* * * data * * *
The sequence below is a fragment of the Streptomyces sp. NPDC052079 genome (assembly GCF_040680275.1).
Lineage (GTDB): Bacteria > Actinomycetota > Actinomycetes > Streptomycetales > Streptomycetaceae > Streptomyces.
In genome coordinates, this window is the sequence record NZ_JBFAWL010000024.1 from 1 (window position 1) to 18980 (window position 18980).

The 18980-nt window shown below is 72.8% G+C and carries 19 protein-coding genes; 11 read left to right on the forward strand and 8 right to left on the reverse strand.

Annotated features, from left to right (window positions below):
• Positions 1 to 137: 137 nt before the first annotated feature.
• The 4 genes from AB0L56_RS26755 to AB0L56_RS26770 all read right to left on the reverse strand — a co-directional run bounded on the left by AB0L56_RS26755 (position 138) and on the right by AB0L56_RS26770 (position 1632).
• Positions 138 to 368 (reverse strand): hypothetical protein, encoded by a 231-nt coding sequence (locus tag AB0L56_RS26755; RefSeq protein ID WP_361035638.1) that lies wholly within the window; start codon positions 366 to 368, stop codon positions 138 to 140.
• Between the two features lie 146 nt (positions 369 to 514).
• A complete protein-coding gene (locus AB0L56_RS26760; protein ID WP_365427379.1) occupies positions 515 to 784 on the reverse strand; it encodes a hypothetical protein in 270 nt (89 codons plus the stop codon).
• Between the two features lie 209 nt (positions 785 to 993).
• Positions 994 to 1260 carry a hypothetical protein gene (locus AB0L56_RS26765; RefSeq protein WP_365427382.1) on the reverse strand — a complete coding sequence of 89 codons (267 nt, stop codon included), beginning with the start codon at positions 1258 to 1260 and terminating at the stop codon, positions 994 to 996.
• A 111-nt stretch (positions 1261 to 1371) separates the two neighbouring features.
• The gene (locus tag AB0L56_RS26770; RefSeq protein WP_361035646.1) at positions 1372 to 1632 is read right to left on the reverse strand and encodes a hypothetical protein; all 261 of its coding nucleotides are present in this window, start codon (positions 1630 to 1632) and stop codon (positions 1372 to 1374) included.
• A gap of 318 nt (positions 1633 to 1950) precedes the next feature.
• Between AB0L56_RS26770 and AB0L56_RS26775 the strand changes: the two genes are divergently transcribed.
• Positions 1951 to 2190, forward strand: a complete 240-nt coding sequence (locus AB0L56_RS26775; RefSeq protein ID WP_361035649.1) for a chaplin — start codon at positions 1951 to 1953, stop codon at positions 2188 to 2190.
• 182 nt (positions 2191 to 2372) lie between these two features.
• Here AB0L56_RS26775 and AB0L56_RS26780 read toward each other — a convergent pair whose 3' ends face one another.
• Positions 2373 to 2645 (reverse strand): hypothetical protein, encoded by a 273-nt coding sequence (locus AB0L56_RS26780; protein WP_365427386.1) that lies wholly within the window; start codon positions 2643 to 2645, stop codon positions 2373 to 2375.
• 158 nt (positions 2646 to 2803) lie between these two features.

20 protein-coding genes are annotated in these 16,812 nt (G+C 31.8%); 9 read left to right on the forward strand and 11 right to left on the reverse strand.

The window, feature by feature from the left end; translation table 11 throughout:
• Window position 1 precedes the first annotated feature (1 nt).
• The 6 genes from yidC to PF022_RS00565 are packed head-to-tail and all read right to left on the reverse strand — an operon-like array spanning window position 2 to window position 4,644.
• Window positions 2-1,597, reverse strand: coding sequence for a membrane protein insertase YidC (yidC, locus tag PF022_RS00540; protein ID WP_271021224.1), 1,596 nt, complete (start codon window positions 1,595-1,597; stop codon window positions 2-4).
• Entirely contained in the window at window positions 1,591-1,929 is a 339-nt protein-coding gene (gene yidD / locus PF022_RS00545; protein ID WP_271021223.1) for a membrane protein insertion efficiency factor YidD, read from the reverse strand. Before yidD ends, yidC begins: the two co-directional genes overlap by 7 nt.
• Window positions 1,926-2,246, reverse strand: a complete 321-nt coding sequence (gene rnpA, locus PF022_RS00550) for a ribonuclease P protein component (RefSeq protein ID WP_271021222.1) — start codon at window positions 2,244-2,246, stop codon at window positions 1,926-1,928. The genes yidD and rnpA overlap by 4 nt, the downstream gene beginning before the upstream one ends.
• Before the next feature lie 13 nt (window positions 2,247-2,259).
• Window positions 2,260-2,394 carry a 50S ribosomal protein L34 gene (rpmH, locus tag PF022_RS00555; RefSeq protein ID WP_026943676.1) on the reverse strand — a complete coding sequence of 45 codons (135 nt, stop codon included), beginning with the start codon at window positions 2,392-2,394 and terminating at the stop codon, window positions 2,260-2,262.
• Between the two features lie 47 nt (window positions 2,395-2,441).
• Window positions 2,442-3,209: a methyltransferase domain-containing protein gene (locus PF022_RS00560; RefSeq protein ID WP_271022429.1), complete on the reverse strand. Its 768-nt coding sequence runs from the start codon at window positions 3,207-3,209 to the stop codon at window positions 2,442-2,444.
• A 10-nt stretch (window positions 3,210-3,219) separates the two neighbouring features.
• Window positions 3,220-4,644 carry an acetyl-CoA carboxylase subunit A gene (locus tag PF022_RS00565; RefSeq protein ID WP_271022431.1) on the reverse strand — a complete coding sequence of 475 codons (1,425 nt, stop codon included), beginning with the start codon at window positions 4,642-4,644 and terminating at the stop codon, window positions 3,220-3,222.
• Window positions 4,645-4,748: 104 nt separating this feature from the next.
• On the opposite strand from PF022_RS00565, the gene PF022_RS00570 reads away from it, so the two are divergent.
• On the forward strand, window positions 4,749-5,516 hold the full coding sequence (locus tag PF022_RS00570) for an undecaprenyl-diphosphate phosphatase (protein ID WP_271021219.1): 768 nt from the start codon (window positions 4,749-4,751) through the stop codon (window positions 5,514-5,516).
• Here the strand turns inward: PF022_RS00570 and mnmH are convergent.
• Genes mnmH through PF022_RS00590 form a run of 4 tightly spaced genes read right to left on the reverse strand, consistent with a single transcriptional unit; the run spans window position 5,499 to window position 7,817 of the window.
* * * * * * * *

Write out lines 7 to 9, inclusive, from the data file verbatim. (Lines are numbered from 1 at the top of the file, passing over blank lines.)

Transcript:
• The 4 genes from AB0L56_RS26755 to AB0L56_RS26770 all read right to left on the reverse strand — a co-directional run bounded on the left by AB0L56_RS26755 (position 138) and on the right by AB0L56_RS26770 (position 1632).
• Positions 138 to 368 (reverse strand): hypothetical protein, encoded by a 231-nt coding sequence (locus tag AB0L56_RS26755; RefSeq protein ID WP_361035638.1) that lies wholly within the window; start codon positions 366 to 368, stop codon positions 138 to 140.
• Between the two features lie 146 nt (positions 369 to 514).